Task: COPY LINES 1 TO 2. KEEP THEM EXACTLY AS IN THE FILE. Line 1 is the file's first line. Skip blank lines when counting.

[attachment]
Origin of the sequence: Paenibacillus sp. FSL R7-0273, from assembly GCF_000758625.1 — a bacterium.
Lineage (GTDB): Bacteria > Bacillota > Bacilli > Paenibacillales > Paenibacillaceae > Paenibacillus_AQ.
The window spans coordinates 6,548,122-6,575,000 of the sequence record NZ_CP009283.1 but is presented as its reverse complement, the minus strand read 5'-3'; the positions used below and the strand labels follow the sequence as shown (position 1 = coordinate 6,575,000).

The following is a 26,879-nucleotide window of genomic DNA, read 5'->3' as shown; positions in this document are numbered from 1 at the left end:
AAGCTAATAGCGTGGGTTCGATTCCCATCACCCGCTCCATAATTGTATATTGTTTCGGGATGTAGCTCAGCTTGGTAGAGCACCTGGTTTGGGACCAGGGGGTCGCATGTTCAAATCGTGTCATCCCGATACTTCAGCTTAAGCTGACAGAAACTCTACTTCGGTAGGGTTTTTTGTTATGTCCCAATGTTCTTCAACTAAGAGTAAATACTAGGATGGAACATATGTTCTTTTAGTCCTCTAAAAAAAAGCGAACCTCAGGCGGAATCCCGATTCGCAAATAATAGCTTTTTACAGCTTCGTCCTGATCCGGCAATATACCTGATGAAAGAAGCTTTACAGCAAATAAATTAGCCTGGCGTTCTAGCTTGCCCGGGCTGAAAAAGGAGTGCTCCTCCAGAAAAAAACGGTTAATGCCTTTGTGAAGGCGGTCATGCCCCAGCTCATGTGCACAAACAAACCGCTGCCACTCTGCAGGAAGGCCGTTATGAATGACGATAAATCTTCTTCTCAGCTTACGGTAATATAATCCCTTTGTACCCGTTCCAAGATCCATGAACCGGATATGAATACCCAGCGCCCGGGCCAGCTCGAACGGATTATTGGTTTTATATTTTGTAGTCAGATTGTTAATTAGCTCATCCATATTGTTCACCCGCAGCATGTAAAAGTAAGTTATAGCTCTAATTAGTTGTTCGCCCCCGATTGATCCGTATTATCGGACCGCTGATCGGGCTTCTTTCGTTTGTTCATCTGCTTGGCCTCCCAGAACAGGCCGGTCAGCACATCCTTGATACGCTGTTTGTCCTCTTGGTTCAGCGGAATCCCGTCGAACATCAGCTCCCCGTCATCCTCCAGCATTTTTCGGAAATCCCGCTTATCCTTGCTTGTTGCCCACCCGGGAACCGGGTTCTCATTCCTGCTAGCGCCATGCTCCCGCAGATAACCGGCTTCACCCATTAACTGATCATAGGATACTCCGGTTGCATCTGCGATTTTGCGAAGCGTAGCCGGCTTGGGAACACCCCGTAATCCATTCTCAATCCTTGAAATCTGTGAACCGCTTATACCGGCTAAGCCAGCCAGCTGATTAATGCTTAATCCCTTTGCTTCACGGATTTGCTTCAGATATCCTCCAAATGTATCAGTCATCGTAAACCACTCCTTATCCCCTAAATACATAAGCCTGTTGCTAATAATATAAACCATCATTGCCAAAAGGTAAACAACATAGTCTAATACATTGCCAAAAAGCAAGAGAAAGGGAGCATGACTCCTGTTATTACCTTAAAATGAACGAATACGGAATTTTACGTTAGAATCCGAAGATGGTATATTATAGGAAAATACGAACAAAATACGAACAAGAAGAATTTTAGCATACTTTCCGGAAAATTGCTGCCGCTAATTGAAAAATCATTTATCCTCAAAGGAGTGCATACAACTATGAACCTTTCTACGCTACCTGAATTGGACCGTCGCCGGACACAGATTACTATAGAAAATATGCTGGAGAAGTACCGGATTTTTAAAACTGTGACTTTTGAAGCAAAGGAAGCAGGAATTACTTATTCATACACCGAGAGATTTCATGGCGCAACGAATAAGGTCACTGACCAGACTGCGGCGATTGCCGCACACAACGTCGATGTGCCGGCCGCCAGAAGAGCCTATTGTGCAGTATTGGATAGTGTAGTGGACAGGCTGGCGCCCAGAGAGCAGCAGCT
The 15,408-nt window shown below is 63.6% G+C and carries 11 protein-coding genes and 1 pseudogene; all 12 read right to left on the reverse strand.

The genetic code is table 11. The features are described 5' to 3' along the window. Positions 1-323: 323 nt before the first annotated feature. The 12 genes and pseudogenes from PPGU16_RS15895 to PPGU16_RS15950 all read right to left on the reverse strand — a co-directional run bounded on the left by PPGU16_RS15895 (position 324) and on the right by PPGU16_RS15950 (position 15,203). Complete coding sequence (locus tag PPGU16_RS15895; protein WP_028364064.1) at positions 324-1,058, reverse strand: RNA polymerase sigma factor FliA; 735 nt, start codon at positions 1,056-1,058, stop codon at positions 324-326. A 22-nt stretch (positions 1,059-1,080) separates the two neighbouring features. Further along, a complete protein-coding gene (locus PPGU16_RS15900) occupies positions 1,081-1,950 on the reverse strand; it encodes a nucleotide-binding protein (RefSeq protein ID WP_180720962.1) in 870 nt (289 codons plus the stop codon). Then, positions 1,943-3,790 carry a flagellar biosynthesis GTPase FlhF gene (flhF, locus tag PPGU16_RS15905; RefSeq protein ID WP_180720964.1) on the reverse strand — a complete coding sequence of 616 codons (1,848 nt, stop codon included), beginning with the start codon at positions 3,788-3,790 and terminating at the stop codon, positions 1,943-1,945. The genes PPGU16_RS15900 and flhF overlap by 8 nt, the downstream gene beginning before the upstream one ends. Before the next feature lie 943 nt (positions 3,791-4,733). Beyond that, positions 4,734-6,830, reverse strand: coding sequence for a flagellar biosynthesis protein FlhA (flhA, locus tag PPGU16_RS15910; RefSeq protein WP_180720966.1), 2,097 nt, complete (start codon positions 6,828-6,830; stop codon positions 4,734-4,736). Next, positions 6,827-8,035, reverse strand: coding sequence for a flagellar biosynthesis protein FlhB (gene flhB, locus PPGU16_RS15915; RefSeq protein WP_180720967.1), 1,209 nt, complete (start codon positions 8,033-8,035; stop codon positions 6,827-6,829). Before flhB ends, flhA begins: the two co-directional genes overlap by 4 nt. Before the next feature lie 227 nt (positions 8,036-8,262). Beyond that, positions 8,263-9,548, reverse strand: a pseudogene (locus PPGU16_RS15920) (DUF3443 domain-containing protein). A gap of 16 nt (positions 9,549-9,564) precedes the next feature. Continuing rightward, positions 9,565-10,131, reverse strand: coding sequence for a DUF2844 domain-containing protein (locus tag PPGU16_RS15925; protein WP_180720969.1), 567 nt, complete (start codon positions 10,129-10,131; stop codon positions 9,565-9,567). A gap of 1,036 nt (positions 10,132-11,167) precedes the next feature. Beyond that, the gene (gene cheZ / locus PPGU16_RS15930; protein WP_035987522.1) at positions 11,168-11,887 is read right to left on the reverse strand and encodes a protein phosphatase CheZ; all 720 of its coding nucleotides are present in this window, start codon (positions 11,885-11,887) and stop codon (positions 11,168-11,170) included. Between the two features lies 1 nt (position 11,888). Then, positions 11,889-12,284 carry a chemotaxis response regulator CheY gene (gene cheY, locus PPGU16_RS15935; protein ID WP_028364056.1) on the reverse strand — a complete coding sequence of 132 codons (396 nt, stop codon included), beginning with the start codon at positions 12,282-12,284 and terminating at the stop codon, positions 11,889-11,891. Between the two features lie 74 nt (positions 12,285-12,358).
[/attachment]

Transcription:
Origin of the sequence: Paenibacillus sp. FSL R7-0273, from assembly GCF_000758625.1 — a bacterium.
Lineage (GTDB): Bacteria > Bacillota > Bacilli > Paenibacillales > Paenibacillaceae > Paenibacillus_AQ.